Dispatch from Peru | Faculty awards | Fire workshop on June 4


Mini poster session

Students in Guido Cervone’s 497F, Advanced Remote Sensing, participate in a mini poster session for their final requirement for the class.


Rachel Passmore (B.S. ’14) recently completed her nine-month Fulbright-Nehru English Teaching Assistantship (New Delhi, India) and on June 12, 2015, she will be departing for the Eastern Caribbean for 27 months to work on a literacy project with the United States Peace Corps.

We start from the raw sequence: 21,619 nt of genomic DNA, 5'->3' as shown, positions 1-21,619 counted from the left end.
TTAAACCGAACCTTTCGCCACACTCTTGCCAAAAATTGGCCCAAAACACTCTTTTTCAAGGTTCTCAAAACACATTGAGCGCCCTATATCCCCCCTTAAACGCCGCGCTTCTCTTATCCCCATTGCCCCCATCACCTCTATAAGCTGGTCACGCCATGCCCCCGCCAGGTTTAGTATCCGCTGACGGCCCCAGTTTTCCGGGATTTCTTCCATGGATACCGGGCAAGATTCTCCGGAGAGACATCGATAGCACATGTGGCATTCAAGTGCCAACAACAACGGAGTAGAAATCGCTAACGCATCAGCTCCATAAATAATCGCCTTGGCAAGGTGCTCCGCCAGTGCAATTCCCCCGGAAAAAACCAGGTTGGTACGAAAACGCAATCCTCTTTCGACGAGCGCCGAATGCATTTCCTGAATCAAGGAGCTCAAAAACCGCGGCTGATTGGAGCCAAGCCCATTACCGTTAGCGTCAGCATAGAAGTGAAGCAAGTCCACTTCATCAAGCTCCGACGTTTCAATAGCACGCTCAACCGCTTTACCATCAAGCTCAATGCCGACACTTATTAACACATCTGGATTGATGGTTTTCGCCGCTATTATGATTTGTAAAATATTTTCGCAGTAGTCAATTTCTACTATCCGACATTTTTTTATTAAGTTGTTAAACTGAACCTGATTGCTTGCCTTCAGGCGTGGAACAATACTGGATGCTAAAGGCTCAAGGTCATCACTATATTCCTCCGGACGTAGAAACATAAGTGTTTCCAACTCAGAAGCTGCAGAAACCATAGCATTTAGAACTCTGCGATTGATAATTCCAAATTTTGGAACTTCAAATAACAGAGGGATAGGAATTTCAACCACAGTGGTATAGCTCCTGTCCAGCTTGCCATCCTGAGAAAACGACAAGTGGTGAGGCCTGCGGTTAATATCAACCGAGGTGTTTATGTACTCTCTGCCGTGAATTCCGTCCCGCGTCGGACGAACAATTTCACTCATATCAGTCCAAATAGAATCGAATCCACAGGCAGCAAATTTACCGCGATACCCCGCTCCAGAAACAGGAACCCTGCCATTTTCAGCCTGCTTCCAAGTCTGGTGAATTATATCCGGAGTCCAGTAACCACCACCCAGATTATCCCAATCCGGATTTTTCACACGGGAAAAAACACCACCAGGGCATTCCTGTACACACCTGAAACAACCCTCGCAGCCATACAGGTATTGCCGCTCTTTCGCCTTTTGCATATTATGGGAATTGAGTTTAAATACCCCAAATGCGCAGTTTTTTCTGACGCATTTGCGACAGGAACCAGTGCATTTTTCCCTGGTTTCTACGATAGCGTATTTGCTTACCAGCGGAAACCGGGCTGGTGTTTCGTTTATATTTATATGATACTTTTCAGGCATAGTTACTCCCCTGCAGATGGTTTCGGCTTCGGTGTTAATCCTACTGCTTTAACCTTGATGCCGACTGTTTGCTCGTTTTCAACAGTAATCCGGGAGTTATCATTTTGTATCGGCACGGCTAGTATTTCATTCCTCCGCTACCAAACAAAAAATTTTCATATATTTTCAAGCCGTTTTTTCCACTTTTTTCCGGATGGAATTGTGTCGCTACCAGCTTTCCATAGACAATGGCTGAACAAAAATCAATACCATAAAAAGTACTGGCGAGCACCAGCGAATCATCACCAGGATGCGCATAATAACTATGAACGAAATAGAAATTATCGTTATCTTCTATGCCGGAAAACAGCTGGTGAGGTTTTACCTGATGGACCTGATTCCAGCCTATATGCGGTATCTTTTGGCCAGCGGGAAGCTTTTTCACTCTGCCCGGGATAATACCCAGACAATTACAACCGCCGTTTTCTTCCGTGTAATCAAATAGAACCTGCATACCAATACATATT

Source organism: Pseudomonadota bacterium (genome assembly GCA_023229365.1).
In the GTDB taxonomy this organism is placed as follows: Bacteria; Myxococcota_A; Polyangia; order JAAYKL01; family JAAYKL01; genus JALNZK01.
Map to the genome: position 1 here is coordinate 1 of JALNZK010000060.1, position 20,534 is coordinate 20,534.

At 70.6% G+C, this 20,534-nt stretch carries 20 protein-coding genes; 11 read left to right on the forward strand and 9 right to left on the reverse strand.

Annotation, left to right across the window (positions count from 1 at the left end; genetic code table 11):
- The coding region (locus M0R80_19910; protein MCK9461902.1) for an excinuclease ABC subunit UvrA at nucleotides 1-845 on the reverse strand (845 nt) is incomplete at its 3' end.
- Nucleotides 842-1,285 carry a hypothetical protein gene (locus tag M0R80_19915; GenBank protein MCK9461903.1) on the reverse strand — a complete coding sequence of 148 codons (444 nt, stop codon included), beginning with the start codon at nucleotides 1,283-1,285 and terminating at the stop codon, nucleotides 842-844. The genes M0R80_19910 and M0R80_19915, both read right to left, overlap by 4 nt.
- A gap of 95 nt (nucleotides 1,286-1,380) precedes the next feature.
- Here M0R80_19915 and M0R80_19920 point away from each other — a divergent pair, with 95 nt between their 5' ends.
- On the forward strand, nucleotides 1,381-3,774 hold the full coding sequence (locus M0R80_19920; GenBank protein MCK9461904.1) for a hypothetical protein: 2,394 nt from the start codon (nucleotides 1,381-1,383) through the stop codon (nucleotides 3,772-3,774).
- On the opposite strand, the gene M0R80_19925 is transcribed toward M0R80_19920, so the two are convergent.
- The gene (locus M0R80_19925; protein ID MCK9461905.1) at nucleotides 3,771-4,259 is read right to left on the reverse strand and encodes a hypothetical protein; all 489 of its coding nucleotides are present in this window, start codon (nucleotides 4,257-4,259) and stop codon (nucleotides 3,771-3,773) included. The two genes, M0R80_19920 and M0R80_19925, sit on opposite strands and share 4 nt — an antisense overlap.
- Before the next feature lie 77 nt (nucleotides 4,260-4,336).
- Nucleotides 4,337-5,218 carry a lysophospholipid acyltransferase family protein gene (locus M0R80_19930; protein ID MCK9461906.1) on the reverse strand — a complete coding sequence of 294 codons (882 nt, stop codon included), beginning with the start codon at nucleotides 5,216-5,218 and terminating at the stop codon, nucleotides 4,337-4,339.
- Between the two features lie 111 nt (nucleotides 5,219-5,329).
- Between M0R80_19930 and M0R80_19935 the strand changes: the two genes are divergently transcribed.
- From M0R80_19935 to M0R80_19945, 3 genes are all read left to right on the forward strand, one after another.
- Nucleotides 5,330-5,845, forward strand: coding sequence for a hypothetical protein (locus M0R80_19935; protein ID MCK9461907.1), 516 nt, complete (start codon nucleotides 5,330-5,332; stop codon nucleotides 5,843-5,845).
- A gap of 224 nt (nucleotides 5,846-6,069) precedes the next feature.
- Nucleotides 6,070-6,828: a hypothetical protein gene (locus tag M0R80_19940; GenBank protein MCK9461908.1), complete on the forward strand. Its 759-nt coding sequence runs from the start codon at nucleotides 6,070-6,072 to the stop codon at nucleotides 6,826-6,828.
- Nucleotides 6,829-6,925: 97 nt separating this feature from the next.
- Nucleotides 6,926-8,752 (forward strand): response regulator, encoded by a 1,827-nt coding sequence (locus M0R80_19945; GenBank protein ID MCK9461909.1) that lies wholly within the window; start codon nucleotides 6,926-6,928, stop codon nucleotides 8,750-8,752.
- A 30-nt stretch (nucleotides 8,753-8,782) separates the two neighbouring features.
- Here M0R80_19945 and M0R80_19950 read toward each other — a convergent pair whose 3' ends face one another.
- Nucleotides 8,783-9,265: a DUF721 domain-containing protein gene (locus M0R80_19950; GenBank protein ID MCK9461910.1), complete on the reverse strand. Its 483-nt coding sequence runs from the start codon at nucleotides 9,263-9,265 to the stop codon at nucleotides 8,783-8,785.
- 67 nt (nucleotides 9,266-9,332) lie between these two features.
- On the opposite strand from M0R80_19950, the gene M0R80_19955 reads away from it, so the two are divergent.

Congratulations to our colleague Melissa Wright! She has been appointed as Head of the Department of Women’s, Gender, and Sexuality Studies at Penn State.


Machu Picchu

The morning of May 17, we woke at 4: 30 a.m. to catch the train to Machu Picchu, and spent our entire day there. It was a great day and all of the students hiked over 3,000 steps! Photo: Morgan Lemire

Dispatch from Peru: GEOG 493: Sustainability Issues Across the Americas
By Morgane Lemire